SCO is in court trying to sue IBM over the use of code SCO claims to have rights to in Unix (this is where they make the old "millions of lines" claim, but want IBM to prove their case for them). They thought IBM would just pay them off or buy them up out of court, giving McBride plenty of cash. SCO forgot that IBM has one of the world's scariest legal teams, and has the better part of the F/OSS (Free/Open-Source Software) world on their side, including Red Hat, Novell, HP and maybe twenty other big names. Red Hat is suing SCO over these claims, and SCO this week launched a suit against Novell — who had been sitting in the background quietly releasing a lot of papers that are harmful to SCO's case.
More information on all of this can be found on GrokLaw. Bear in mind I have produced the very, very basics. Up until earlier, this was the situation and it looked reasonably certain that SCO would get the shit beaten out of them by the F/OSS world and judges who don't like people not providing any evidence to their baseless claims.
That changed this morning. The Open Source & Industry Alliance (OSAIA), which describes itself as an organization that "represents the interests of the broad array of companies, organizations, and individuals that comprise the open source community", has released a letter (PDF link) that it says McBride has been sending to Congress.
If real, this letter is pretty blatantly seeding nothing more than FUD (Fear, Uncertainty and Doubt) in the United States government against Open Source software in general, and the GPL in particular. For those of you who don't have a clue about computers, this is a BAD THING as explained in the comments to the posts on both Groklaw and Slashdot.
The problem is, despite government agencies such as the NSA not only using but supporting Linux (without the NSA there would be no Security-Enhanced Linux), not many representatives in the US government are going to have a clue about F/OSS. This FUD-filled letter is full of choice phrases which are designed to appeal to politicians, especially American ones.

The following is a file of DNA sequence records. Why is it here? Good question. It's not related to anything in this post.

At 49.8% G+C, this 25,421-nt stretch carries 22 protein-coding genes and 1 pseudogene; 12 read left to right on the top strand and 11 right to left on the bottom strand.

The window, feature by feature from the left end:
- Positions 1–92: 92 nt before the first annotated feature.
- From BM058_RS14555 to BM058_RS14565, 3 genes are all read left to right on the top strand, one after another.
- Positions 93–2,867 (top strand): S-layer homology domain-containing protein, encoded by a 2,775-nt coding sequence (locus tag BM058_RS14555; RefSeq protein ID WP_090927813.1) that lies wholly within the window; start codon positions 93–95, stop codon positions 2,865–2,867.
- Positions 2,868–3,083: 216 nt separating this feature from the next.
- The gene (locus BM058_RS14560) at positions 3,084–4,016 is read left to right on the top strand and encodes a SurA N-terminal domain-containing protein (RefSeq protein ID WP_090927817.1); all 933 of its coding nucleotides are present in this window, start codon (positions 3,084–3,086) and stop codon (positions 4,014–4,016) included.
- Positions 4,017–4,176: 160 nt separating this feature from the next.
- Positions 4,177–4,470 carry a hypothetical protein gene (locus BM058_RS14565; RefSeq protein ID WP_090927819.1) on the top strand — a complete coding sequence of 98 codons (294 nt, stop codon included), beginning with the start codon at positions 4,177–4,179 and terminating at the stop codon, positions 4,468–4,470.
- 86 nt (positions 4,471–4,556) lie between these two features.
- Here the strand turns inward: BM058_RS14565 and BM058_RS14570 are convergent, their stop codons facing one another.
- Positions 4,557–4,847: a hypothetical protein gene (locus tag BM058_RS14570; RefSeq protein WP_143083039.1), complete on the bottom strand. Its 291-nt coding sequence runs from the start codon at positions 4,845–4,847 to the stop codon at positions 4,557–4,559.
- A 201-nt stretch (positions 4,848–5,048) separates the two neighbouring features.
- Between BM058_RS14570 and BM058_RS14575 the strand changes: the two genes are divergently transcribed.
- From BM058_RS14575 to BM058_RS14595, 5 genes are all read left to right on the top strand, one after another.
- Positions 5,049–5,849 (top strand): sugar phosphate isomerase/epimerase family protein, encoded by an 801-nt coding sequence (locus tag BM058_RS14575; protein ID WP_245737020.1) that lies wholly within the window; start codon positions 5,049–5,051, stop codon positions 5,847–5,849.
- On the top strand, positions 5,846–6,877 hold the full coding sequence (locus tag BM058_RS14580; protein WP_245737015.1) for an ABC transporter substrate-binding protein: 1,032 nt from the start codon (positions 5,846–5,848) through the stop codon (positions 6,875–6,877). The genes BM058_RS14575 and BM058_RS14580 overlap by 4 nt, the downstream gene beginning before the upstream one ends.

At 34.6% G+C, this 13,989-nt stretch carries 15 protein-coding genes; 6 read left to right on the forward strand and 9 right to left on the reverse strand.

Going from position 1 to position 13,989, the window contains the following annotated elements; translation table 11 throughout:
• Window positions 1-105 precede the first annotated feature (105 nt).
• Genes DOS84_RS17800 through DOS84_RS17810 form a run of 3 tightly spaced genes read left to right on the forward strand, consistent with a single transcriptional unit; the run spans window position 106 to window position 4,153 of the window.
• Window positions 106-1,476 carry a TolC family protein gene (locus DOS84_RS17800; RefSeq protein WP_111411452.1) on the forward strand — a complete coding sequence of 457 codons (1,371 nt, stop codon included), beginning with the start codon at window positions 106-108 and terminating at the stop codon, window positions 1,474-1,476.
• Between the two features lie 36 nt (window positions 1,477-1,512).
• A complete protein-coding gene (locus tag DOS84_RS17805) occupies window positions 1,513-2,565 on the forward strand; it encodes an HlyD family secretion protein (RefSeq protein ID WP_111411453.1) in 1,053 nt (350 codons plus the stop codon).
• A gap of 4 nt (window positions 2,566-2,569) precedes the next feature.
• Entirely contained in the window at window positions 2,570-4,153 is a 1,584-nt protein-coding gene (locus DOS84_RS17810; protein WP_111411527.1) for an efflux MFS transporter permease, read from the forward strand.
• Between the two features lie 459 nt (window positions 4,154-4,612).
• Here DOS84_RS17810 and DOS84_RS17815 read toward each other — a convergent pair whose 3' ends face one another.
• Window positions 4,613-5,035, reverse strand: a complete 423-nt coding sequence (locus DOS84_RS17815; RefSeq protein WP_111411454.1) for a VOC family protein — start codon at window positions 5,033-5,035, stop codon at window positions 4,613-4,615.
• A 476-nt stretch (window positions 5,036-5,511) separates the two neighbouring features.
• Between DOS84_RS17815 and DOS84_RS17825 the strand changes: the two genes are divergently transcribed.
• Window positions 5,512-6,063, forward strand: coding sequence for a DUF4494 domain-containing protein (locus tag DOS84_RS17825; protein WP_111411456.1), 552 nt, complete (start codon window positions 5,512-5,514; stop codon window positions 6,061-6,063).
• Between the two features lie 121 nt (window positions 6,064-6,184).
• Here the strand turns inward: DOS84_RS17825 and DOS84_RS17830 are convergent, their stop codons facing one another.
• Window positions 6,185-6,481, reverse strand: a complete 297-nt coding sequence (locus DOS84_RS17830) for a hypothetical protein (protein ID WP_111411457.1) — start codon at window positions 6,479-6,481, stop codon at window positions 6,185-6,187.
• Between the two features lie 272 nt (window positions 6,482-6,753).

If you have any stake in F/OSS not being blasted in government, I would urge those of you in America to do what you can. In the Groklaw comments there are some good examples of counter-letters (the page is very large and they may require some digging through threads to get to, but perseverance will pay off) which only need a spelling/grammar check and the details of your representatives to be filled in.
I wouldn't be advocating such measures were I not worried that this time, the FUD is targeted just right, and there is a very real risk of ignorant politicians (I know, I am being redundant) preempting the courts and giving SCO anything other than what they deserve (which is time in a federal penitentiary for multiple counts of fraud).
And you shall know the truth, and the truth shall set you free
: Don't laugh. Ticketmaster told the wives of senators how hard it would be to get opera tickets if a bill went through against Ticketmaster, and it was dropped faster than me escaping a vegetarian restaurant.
: If you are reading this, you do. TCP/IP (the protocol which makes the Internet work) and BIND (that software that means you can type "www.groklaw.com" rather than a series of numbers) are both OSS. Without those, there would be no Internet. Apache is an OSS web-server which runs over 63% of all existing websites. Livejournal is a site built from OSS code.